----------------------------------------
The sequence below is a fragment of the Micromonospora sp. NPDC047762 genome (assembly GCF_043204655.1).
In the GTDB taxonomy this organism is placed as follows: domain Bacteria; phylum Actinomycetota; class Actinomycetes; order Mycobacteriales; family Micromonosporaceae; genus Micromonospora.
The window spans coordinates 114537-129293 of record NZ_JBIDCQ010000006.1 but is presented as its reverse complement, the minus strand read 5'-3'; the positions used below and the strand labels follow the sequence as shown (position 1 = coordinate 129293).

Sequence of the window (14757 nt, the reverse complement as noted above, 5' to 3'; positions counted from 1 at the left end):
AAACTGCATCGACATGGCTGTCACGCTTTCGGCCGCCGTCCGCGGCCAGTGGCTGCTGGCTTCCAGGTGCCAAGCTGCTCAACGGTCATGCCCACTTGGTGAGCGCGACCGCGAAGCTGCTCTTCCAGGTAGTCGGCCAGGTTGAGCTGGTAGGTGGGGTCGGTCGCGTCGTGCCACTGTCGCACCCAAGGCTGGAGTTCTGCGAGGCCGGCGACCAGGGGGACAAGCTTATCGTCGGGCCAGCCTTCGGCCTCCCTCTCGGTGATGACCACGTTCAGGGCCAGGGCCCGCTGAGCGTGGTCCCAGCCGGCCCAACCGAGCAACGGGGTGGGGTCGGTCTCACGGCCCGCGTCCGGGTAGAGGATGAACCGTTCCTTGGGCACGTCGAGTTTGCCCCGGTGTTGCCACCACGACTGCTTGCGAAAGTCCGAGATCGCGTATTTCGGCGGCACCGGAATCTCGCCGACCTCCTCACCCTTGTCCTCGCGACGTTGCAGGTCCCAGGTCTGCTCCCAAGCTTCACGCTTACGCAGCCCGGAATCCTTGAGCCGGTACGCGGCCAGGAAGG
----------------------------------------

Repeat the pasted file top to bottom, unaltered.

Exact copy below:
The sequence below is a fragment of the Micromonospora sp. NPDC047762 genome (assembly GCF_043204655.1).
In the GTDB taxonomy this organism is placed as follows: domain Bacteria; phylum Actinomycetota; class Actinomycetes; order Mycobacteriales; family Micromonosporaceae; genus Micromonospora.
The window spans coordinates 114537-129293 of record NZ_JBIDCQ010000006.1 but is presented as its reverse complement, the minus strand read 5'-3'; the positions used below and the strand labels follow the sequence as shown (position 1 = coordinate 129293).

Sequence of the window (14757 nt, the reverse complement as noted above, 5' to 3'; positions counted from 1 at the left end):
AAACTGCATCGACATGGCTGTCACGCTTTCGGCCGCCGTCCGCGGCCAGTGGCTGCTGGCTTCCAGGTGCCAAGCTGCTCAACGGTCATGCCCACTTGGTGAGCGCGACCGCGAAGCTGCTCTTCCAGGTAGTCGGCCAGGTTGAGCTGGTAGGTGGGGTCGGTCGCGTCGTGCCACTGTCGCACCCAAGGCTGGAGTTCTGCGAGGCCGGCGACCAGGGGGACAAGCTTATCGTCGGGCCAGCCTTCGGCCTCCCTCTCGGTGATGACCACGTTCAGGGCCAGGGCCCGCTGAGCGTGGTCCCAGCCGGCCCAACCGAGCAACGGGGTGGGGTCGGTCTCACGGCCCGCGTCCGGGTAGAGGATGAACCGTTCCTTGGGCACGTCGAGTTTGCCCCGGTGTTGCCACCACGACTGCTTGCGAAAGTCCGAGATCGCGTATTTCGGCGGCACCGGAATCTCGCCGACCTCCTCACCCTTGTCCTCGCGACGTTGCAGGTCCCAGGTCTGCTCCCAAGCTTCACGCTTACGCAGCCCGGAATCCTTGAGCCGGTACGCGGCCAGGAAGG